Charts a quest for intellectual and personal meaning
Journey to a Far Place
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Framed as an autobiography, this book charts a quest for intellectual and personal meaning. Born and raised on a Wisconsin farm, Richard Quinney rejected farm life in favor of an academic career in which, he believed, his daily pursuits would hold a larger significance. Early in this career, Quinney found himself on a fast track in academia but neither his immersion in publishing and lecturing nor his involvement in the social movements and politics of the 1960s and 1970s seemed to supply answers to the existential questions that plagued him. As he moved from job to job, place to place, attempting to come to terms with the moral and political implications of his work in criminology and Marxist theory, he realized that he was searching for "the treasure of feeling at home in the world."
Journey to a Far Place maps the author’s difficult pilgrimage, on which he finds that reasoned thought alone cannot answer the important questions of being human. The 89 photographs are themselves an essay that trace a great circle from his place of origin all the way to China and to Ireland and then home. In the literary tradition of Thoreau, Dag Hammarskjöld, Alan Watts, Peter Matthiessen, and Bruce Chatwin, Richard Quinney’s meditative narration explores the meaning of worldly existence by experiencing "the holy other in everyday life." With tender reminiscence and intimate detail, he uncovers the roots of his life in a spiritual quest for home that will feel familiar to, and provide illumination for, anyone who seeks meaning within modern Western society.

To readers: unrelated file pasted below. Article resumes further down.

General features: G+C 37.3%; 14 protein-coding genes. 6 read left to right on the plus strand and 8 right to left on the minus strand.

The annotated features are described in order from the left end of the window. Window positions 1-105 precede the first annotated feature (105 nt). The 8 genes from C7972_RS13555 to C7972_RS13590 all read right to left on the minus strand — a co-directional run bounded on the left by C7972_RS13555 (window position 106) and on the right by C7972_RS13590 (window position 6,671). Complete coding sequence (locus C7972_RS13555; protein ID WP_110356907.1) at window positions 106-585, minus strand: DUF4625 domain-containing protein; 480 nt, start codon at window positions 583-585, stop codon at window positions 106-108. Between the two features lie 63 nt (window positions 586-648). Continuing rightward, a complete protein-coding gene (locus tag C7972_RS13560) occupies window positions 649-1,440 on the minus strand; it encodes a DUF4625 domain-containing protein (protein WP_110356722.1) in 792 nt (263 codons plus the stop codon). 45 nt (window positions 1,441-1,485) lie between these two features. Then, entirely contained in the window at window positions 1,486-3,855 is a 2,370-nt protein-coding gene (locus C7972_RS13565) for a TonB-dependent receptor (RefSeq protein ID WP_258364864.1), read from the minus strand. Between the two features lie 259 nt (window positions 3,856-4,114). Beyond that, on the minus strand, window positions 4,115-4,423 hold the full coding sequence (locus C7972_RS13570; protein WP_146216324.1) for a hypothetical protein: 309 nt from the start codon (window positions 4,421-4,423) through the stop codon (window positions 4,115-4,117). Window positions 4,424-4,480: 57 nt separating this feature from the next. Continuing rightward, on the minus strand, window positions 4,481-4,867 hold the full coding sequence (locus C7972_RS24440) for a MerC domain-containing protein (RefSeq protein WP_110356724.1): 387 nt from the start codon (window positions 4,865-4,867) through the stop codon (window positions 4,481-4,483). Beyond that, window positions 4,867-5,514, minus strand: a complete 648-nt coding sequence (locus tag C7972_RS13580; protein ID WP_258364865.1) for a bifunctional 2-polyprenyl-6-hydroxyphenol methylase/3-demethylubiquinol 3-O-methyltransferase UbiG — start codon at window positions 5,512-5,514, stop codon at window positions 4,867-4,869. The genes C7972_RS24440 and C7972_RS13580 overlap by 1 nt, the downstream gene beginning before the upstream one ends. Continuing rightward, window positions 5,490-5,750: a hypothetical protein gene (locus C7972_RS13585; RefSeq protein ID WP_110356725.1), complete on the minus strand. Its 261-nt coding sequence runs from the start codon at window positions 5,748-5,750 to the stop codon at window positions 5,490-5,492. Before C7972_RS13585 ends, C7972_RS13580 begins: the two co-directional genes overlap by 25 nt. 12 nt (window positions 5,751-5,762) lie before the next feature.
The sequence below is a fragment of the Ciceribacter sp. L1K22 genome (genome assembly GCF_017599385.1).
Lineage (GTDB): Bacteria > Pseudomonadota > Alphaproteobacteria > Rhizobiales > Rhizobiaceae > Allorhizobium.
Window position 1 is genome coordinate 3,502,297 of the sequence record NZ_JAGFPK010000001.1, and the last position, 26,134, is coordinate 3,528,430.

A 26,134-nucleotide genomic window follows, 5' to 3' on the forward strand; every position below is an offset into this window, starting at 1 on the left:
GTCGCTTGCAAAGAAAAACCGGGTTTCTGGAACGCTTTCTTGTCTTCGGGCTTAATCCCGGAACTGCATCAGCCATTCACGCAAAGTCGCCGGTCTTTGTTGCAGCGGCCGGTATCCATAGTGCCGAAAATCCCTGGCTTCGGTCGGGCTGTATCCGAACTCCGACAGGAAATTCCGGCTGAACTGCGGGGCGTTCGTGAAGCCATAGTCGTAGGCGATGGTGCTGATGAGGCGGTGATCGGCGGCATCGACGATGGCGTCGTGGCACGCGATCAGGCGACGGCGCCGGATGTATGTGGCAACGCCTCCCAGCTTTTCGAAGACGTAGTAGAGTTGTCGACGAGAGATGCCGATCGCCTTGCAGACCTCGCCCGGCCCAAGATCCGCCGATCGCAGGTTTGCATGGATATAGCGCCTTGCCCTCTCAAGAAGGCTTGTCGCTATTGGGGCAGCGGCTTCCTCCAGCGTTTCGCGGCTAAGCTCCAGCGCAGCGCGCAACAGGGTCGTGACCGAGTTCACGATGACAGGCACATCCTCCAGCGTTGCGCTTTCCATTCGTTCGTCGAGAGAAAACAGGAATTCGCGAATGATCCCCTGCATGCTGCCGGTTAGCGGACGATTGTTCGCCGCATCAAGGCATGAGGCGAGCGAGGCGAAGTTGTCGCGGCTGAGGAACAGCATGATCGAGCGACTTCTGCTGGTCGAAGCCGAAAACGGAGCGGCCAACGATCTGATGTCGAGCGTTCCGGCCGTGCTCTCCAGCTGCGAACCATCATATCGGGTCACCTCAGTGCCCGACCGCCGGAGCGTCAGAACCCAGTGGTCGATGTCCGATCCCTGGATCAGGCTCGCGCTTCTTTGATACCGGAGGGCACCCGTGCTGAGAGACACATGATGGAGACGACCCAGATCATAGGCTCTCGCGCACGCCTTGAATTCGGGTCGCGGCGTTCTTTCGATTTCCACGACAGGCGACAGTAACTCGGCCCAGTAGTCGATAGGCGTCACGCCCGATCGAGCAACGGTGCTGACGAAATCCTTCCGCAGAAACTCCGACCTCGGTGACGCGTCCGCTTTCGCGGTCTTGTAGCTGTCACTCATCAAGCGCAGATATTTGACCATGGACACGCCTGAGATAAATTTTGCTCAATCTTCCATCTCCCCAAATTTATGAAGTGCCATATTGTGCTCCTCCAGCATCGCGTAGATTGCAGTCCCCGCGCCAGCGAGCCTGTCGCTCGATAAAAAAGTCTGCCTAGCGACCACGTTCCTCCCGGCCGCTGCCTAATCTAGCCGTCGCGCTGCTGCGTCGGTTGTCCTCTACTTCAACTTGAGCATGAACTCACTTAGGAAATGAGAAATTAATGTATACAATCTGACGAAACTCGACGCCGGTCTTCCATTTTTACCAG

In the series
Visual Studies, edited by Douglas Harper.
Visual Studies, edited by Douglas Harper, will consist of a broad range of books that regard photography, film, and other visual media as vehicles for exploring social and cultural themes. We are developing a series of illustrated books that draw on photographs as primary documents and that include a substantial analytic text; however, we will also consider unillustrated manuscripts on visual subjects. Douglas Harper is a photographer and sociologist who teaches at Potsdam College of the State University of New York.